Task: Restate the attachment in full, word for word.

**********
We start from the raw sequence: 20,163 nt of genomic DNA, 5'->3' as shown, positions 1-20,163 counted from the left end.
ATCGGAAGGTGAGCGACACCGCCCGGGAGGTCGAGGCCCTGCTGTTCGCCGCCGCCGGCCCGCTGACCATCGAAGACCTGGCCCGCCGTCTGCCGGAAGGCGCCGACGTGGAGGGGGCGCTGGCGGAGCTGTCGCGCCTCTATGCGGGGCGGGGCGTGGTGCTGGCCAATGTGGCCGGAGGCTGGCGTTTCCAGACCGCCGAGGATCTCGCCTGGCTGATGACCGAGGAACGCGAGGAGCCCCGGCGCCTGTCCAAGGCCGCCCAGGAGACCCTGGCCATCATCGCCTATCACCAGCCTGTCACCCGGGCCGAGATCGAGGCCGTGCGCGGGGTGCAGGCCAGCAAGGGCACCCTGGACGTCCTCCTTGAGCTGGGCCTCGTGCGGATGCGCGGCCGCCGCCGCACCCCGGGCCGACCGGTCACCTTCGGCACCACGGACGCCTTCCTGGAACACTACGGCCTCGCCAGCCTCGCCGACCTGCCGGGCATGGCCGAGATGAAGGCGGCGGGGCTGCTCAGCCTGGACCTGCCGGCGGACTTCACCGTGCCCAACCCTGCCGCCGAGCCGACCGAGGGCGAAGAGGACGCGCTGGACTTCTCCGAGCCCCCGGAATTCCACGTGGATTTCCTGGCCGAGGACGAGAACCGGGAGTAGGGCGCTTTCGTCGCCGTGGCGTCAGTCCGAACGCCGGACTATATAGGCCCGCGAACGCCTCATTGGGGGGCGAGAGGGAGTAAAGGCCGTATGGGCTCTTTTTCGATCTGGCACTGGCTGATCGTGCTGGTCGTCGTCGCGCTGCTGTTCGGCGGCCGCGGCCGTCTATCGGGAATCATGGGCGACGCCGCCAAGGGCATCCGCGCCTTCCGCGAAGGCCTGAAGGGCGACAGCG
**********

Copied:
We start from the raw sequence: 20,163 nt of genomic DNA, 5'->3' as shown, positions 1-20,163 counted from the left end.
ATCGGAAGGTGAGCGACACCGCCCGGGAGGTCGAGGCCCTGCTGTTCGCCGCCGCCGGCCCGCTGACCATCGAAGACCTGGCCCGCCGTCTGCCGGAAGGCGCCGACGTGGAGGGGGCGCTGGCGGAGCTGTCGCGCCTCTATGCGGGGCGGGGCGTGGTGCTGGCCAATGTGGCCGGAGGCTGGCGTTTCCAGACCGCCGAGGATCTCGCCTGGCTGATGACCGAGGAACGCGAGGAGCCCCGGCGCCTGTCCAAGGCCGCCCAGGAGACCCTGGCCATCATCGCCTATCACCAGCCTGTCACCCGGGCCGAGATCGAGGCCGTGCGCGGGGTGCAGGCCAGCAAGGGCACCCTGGACGTCCTCCTTGAGCTGGGCCTCGTGCGGATGCGCGGCCGCCGCCGCACCCCGGGCCGACCGGTCACCTTCGGCACCACGGACGCCTTCCTGGAACACTACGGCCTCGCCAGCCTCGCCGACCTGCCGGGCATGGCCGAGATGAAGGCGGCGGGGCTGCTCAGCCTGGACCTGCCGGCGGACTTCACCGTGCCCAACCCTGCCGCCGAGCCGACCGAGGGCGAAGAGGACGCGCTGGACTTCTCCGAGCCCCCGGAATTCCACGTGGATTTCCTGGCCGAGGACGAGAACCGGGAGTAGGGCGCTTTCGTCGCCGTGGCGTCAGTCCGAACGCCGGACTATATAGGCCCGCGAACGCCTCATTGGGGGGCGAGAGGGAGTAAAGGCCGTATGGGCTCTTTTTCGATCTGGCACTGGCTGATCGTGCTGGTCGTCGTCGCGCTGCTGTTCGGCGGCCGCGGCCGTCTATCGGGAATCATGGGCGACGCCGCCAAGGGCATCCGCGCCTTCCGCGAAGGCCTGAAGGGCGACAGCG